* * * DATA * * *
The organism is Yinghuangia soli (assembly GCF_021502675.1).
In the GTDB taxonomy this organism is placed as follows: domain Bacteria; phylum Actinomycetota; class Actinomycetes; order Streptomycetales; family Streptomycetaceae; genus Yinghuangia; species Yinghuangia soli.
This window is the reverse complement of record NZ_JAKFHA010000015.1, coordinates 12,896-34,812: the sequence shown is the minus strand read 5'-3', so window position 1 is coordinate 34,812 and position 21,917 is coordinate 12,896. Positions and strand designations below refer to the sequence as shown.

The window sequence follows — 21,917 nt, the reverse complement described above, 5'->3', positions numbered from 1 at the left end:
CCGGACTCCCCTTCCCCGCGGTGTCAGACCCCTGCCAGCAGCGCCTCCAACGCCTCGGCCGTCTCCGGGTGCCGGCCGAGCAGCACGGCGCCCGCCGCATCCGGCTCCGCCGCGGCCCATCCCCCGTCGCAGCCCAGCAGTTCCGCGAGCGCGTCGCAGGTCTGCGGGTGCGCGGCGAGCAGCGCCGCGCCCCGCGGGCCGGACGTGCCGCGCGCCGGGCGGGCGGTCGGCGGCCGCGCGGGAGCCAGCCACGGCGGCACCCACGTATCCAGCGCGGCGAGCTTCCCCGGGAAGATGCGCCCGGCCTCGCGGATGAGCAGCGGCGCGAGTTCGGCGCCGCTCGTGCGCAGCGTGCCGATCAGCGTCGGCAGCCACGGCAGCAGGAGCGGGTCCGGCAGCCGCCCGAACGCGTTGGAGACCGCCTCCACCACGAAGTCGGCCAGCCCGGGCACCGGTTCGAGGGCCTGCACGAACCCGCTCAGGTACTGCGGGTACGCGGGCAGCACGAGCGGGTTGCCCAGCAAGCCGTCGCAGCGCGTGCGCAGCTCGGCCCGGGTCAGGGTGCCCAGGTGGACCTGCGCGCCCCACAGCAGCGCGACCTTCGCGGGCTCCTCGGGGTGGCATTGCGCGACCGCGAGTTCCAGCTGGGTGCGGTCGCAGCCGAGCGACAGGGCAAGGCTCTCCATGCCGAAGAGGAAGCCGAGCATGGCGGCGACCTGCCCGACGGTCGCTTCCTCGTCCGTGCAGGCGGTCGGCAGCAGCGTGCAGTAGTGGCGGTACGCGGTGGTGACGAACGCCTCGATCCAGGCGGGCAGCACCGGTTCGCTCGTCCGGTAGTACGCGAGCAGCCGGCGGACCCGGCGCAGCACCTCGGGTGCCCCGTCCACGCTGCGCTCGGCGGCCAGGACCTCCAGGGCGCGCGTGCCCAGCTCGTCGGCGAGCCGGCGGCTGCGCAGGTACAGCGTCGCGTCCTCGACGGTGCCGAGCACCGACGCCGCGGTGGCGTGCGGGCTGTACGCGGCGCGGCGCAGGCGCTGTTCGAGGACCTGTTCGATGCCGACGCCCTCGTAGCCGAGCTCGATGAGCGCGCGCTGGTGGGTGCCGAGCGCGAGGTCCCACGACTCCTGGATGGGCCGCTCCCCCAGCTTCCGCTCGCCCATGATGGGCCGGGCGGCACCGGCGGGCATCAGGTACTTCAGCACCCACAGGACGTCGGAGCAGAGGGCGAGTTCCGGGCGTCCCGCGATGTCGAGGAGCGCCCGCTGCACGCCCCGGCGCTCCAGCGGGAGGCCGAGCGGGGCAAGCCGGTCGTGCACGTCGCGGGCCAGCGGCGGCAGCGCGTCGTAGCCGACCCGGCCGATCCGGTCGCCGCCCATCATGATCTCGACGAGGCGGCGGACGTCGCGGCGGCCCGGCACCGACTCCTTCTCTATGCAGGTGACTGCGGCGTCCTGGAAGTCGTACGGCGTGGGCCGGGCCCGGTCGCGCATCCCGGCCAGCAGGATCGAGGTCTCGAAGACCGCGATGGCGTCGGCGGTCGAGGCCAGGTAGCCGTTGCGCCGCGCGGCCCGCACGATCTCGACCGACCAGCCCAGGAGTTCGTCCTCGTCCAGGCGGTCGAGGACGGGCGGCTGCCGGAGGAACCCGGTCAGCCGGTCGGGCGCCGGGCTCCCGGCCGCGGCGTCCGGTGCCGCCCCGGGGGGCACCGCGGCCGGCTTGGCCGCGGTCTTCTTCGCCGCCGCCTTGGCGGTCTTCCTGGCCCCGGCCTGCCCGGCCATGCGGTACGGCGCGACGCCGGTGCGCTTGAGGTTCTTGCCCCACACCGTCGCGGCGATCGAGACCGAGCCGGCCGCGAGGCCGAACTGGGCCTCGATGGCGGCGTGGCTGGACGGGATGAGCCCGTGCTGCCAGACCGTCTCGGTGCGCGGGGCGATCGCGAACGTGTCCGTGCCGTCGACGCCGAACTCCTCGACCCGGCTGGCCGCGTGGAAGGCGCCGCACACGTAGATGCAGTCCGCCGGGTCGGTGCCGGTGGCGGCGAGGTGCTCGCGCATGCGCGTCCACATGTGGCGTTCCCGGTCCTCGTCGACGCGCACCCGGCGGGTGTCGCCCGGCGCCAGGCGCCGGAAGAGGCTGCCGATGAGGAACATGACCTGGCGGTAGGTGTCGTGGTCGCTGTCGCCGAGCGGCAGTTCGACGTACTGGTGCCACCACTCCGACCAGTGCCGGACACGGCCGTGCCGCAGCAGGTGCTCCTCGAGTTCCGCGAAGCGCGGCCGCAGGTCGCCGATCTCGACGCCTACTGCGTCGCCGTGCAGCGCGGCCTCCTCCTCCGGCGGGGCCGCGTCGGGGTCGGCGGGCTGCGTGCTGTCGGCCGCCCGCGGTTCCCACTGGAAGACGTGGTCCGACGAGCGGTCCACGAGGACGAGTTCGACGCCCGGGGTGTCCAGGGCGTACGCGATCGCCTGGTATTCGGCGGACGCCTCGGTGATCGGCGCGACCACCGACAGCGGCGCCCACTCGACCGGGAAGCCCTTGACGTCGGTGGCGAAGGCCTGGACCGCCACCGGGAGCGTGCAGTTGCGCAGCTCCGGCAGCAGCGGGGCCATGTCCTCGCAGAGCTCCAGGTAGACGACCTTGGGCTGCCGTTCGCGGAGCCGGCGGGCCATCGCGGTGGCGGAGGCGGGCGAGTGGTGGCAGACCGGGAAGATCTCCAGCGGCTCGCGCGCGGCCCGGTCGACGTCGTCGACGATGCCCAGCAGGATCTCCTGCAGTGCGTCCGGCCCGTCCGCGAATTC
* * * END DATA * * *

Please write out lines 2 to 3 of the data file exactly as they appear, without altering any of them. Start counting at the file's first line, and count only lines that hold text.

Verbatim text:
In the GTDB taxonomy this organism is placed as follows: domain Bacteria; phylum Actinomycetota; class Actinomycetes; order Streptomycetales; family Streptomycetaceae; genus Yinghuangia; species Yinghuangia soli.
This window is the reverse complement of record NZ_JAKFHA010000015.1, coordinates 12,896-34,812: the sequence shown is the minus strand read 5'-3', so window position 1 is coordinate 34,812 and position 21,917 is coordinate 12,896. Positions and strand designations below refer to the sequence as shown.